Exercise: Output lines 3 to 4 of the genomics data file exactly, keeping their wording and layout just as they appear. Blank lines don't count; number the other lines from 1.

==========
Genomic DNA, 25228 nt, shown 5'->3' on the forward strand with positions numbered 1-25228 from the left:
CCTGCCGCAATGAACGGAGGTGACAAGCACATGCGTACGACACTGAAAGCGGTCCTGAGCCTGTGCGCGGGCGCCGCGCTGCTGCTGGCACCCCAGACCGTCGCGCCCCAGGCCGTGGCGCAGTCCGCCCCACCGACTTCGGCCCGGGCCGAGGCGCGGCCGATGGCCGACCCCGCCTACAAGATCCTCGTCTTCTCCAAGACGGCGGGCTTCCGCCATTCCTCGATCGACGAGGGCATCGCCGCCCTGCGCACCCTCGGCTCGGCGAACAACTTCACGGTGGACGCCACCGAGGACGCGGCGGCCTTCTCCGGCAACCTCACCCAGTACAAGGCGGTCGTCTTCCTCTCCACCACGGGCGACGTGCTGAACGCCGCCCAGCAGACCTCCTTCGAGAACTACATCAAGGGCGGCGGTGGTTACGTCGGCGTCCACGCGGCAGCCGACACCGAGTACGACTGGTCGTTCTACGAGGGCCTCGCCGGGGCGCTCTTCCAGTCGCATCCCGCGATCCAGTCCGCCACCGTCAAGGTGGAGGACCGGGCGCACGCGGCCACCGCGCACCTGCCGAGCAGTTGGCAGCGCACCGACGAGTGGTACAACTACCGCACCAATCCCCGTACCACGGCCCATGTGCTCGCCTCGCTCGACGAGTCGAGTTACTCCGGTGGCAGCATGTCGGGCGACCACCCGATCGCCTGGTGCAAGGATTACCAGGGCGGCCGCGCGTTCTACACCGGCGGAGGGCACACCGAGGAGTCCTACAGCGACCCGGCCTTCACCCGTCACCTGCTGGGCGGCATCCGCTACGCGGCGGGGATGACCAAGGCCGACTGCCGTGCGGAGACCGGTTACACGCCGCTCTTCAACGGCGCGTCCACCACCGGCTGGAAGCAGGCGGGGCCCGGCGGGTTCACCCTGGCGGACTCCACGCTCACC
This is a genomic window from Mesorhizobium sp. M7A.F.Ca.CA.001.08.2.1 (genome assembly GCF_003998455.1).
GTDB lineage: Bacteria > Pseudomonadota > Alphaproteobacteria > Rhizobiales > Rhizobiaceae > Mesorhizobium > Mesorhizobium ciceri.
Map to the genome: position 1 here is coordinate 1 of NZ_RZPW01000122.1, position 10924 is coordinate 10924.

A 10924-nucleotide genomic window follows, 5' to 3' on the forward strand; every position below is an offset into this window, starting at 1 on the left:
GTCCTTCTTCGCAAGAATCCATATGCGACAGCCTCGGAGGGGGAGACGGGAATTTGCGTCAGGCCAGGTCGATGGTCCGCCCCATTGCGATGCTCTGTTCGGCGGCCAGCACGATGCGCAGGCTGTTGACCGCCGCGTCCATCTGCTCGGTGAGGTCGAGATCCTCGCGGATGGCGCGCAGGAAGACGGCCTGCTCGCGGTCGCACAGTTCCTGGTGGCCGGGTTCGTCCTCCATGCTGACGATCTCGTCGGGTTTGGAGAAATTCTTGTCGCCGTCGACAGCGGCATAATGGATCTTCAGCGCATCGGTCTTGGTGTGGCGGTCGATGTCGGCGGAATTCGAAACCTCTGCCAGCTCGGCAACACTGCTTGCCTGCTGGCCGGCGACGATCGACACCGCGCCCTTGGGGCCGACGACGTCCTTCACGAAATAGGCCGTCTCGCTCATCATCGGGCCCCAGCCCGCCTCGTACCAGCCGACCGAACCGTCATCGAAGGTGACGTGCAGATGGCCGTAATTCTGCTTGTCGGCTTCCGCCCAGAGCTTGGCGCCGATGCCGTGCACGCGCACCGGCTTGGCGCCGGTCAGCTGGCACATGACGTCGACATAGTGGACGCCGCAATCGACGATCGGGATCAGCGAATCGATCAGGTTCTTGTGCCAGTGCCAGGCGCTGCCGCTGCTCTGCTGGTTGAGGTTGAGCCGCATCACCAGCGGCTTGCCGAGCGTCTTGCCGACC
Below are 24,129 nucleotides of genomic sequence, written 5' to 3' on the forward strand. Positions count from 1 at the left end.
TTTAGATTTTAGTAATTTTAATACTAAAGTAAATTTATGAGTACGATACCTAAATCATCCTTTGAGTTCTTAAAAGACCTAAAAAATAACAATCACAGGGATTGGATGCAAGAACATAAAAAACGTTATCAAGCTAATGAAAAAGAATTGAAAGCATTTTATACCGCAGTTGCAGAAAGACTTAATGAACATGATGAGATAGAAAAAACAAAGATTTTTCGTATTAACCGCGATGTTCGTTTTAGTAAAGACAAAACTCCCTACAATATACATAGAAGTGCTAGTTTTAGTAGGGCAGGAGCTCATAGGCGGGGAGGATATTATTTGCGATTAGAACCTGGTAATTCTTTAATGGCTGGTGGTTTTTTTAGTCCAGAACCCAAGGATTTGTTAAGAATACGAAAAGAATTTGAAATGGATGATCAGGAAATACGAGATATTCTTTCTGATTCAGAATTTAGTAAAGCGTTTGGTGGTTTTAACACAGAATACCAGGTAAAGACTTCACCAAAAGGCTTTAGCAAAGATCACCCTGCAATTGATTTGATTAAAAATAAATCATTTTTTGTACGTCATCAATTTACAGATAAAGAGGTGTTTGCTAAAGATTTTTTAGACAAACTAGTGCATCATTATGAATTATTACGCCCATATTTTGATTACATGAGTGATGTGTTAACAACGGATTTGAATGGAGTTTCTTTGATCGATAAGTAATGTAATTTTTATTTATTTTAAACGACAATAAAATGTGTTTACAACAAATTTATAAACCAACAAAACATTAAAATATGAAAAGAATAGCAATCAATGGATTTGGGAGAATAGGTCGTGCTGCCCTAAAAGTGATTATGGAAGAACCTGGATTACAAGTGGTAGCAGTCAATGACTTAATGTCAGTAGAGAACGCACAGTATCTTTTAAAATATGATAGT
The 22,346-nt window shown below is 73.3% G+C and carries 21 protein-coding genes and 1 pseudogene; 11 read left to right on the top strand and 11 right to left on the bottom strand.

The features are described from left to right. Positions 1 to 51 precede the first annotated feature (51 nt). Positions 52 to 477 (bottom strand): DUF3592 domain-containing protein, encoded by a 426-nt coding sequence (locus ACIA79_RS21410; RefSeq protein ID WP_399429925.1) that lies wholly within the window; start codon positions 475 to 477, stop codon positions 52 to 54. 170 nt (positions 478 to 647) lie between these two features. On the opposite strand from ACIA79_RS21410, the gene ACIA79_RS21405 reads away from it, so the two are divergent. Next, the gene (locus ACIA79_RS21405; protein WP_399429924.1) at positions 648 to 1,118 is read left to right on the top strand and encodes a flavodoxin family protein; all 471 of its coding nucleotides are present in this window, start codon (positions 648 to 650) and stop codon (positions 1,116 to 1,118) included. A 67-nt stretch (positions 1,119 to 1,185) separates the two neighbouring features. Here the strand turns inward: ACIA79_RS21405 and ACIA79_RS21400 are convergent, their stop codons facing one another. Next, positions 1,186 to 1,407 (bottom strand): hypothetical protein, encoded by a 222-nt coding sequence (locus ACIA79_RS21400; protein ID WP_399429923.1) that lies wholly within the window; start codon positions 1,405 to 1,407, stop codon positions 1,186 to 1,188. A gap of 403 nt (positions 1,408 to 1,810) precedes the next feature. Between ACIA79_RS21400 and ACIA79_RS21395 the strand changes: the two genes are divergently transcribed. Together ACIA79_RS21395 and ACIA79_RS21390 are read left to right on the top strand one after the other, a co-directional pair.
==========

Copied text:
This is a genomic window from Mesorhizobium sp. M7A.F.Ca.CA.001.08.2.1 (genome assembly GCF_003998455.1).
GTDB lineage: Bacteria > Pseudomonadota > Alphaproteobacteria > Rhizobiales > Rhizobiaceae > Mesorhizobium > Mesorhizobium ciceri.